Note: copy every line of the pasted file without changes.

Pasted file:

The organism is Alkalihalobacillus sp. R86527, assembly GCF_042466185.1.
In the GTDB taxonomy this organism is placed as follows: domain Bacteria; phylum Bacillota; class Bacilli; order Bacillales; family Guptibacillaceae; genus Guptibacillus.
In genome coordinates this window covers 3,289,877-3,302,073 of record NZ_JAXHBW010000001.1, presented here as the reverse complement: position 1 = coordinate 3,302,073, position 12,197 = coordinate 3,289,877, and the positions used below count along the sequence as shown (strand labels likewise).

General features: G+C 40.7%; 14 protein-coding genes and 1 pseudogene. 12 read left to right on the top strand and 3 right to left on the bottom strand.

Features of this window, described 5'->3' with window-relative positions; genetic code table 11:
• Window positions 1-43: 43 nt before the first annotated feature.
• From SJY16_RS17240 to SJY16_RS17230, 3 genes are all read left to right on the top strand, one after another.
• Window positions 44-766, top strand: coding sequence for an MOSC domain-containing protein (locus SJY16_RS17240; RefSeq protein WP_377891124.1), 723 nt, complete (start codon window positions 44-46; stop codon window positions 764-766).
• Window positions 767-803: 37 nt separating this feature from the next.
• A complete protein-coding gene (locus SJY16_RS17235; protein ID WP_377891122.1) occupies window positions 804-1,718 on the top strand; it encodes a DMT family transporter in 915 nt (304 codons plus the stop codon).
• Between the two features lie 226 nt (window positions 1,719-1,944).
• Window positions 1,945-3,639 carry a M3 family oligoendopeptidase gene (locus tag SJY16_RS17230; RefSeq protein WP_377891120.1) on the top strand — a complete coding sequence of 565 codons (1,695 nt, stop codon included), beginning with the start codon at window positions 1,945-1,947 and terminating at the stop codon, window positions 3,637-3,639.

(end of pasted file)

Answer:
The organism is Alkalihalobacillus sp. R86527, assembly GCF_042466185.1.
In the GTDB taxonomy this organism is placed as follows: domain Bacteria; phylum Bacillota; class Bacilli; order Bacillales; family Guptibacillaceae; genus Guptibacillus.
In genome coordinates this window covers 3,289,877-3,302,073 of record NZ_JAXHBW010000001.1, presented here as the reverse complement: position 1 = coordinate 3,302,073, position 12,197 = coordinate 3,289,877, and the positions used below count along the sequence as shown (strand labels likewise).

General features: G+C 40.7%; 14 protein-coding genes and 1 pseudogene. 12 read left to right on the top strand and 3 right to left on the bottom strand.

Features of this window, described 5'->3' with window-relative positions; genetic code table 11:
• Window positions 1-43: 43 nt before the first annotated feature.
• From SJY16_RS17240 to SJY16_RS17230, 3 genes are all read left to right on the top strand, one after another.
• Window positions 44-766, top strand: coding sequence for an MOSC domain-containing protein (locus SJY16_RS17240; RefSeq protein WP_377891124.1), 723 nt, complete (start codon window positions 44-46; stop codon window positions 764-766).
• Window positions 767-803: 37 nt separating this feature from the next.
• A complete protein-coding gene (locus SJY16_RS17235; protein ID WP_377891122.1) occupies window positions 804-1,718 on the top strand; it encodes a DMT family transporter in 915 nt (304 codons plus the stop codon).
• Between the two features lie 226 nt (window positions 1,719-1,944).
• Window positions 1,945-3,639 carry a M3 family oligoendopeptidase gene (locus tag SJY16_RS17230; RefSeq protein WP_377891120.1) on the top strand — a complete coding sequence of 565 codons (1,695 nt, stop codon included), beginning with the start codon at window positions 1,945-1,947 and terminating at the stop codon, window positions 3,637-3,639.